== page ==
Air Medal?

Sgt. Grit. Something has been bothering me. I feel as though a lot of Marines, myself included, MAY NOT be getting the Respect we Fought For and earned serving in Our Beloved Corps!

Maybe I am wrong. Can you please answer a question for me? Is the Air Medal the "Combat Action Ribbon" for those Marines that engaged the enemy from the air AND on the ground? I was told the Air Medal is the equivalent of the Combat Action Ribbon. I mean, I was awarded my Air Medals, but it was never explained to me just WHAT the Air Medal means to us. I know what we had to go through to earn the Air Medal. But, I want to know if the Air Medal is the EXACT equivalent to the Combat Action Ribbon.

So, can you run that down for us Devil Dawgs with Wings? Surely I am not the only Marine that wonders about that? Us Air Dawgs took hits and returned fire, too. I mean, that IS what defines the Combat Action Ribbon, right? Taking, and returning fire in combat?

And, can you believe it? I read that two Air Force Predator pilots HERE IN THE STATES, were awarded Air Medals. I mean, I know traffic can be h-ll on your way home from your combat cubicle. But I can't believe the Air Force pilots are taking hits right here, in the States!

Maybe you can post this in OUR Newsletter and let some of our brother and sister Marines chime in. With all my Heart, I trust in the Collective Knowledge of my Brothers and Sisters out there! I feel certain that someone out there knows the dope on this Medal.

Best wishes and undying gratitude for what you, and your Staff, do for us Marines around the World. Men AND Women Marines. OOHRAH! Sgt Grit, you are truly a National Treasure.

Charles (Chuck) Brewer, 1967-1973, Sergeant of Marines FOREVER! MOS 6511 Aviation Ordnance IYAOYAS, Back Seat License F-4 Phantom MCAS Cherry Point, NC 1967-1968, VMFAT-201 Ordnance, Combat Veteran Vietnam 1969-1970, Door Gunner Ch-46's HMM-263 1970, Senior Instructor NCO Leadership MCAS Beaufort SC 1971, Honorary Lifetime Member USMC Combat Helicopter Association (, Co-Founder of Adopt-A-Shop Program October 2006 with Wally (Bytes) Beddoe Retired Webmaster USMC Combat Helicopter Association (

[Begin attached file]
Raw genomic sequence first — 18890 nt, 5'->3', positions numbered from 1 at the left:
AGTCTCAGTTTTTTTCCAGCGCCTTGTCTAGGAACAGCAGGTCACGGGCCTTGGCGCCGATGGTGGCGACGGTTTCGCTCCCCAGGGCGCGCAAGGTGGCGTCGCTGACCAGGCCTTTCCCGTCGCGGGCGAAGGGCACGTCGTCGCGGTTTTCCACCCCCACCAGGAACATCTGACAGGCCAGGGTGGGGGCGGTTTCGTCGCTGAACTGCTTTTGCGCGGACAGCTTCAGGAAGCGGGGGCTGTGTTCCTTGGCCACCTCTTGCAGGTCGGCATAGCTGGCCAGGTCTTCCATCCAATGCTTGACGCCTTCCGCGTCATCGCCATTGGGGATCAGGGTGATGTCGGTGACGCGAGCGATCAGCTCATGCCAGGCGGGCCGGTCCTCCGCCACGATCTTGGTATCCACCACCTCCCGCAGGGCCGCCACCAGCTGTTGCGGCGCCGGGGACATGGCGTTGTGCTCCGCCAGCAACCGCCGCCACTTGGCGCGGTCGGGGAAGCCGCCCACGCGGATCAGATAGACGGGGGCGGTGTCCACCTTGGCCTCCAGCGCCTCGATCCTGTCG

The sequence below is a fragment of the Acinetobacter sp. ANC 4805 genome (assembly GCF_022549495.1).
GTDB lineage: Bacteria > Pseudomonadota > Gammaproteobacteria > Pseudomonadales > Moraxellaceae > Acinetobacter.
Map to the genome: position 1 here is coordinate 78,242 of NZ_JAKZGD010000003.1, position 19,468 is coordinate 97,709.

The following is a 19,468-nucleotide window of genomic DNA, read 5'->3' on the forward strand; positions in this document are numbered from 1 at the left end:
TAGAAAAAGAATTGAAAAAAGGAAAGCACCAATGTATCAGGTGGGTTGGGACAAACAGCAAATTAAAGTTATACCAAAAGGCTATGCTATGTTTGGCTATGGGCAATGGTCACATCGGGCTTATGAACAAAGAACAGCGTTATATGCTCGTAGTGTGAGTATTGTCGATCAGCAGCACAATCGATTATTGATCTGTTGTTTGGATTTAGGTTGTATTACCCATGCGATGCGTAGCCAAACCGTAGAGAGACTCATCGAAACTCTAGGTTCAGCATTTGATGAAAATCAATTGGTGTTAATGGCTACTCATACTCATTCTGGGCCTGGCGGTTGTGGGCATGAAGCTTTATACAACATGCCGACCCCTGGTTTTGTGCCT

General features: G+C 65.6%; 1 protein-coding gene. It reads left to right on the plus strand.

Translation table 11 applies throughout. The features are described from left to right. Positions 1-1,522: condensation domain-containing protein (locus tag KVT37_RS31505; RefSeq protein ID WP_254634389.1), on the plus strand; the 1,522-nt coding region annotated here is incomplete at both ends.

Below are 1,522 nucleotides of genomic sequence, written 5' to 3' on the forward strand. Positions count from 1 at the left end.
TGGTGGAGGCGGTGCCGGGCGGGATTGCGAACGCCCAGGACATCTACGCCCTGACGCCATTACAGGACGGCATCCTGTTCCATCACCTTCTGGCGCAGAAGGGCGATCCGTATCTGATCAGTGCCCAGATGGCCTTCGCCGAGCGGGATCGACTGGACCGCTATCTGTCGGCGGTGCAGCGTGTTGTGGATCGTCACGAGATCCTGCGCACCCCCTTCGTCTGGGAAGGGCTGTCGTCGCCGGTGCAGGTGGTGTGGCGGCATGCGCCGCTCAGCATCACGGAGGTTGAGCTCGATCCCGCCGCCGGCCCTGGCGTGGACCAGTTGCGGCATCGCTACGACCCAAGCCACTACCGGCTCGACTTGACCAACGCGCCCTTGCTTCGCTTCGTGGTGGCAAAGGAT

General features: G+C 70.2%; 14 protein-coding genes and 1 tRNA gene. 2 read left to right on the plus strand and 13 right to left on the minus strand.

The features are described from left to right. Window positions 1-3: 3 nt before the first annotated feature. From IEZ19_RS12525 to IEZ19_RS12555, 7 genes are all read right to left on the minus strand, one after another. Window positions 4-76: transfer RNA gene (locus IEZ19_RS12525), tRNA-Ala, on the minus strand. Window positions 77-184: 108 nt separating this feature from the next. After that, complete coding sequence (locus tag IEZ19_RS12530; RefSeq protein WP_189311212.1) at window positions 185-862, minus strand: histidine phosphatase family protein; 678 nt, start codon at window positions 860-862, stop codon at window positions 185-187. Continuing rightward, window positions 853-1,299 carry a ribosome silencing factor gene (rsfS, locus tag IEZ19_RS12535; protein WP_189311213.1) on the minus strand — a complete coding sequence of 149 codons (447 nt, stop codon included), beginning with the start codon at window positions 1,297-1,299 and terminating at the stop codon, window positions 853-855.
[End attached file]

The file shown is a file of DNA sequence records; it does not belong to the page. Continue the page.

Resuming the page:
Proudly fought for and served OUR Marine Corps and this great Country with Honor, Faith, Courage, and Dignity May God Bless and Protect Our Marine Corps from the Bean Counters in Congress and the Whitehouse

Jeep With The General

In 1963 HMM-261 was at DaNang living in an old French Foreign Legion compound and working out of their old hanger. The USAF had just build a brand new mess hall at the north end of the runway. Our mess hall cooked on two field kitchen trailers and several locals were employed to turn the cranks making homemade ice cream which we enjoyed from the noon meal to late in the evening.

Our Mess Hall drew double rations for every Marine. We had cold cuts and sandwich making stuff available from the morning until late at night every day and twice a week they set up homemade grills and we had choice cuts of steak which we got right off of the grills. All the Army and USAF officers constantly tried to wrangle an invitation from any Marine of any rank they could get to dine with us as we had the best chow I have ever enjoyed anywhere on any base ever!

On one occasion LtGen Krulak (the Brute) flew in to visit us. Our Group CO flew down from Okinawa and had troops lined up to greet the general while we were told to stay out of sight in the hanger. Once the spit shined C-130 stopped out came a jeep with the general in it and drove right by our Group CO's parade and into the hanger where the general jumped out and began talking to the "troops".

At noon chow the general managed to slip into the chow line only wearing his T-shirt in the middle of the troops and was sitting down eating before the mess Sgt spotted him.

That evening in our makeshift movie hall at Operation Shu-Fly, which was classified, the general came in before the movie started and made a few comments and then asked if there was anything we needed. One of the troops in the rear said we didn't have a popcorn machine for the movie jokingly. The general laughed but not long after that his C-130 took off with one of his aides and returned the next day. They had flown up to Futema at Okinawa and removed the base movie theatre's popcorn machine and all the supplies and flew it back to DaNang and that next evening we had fresh popcorn!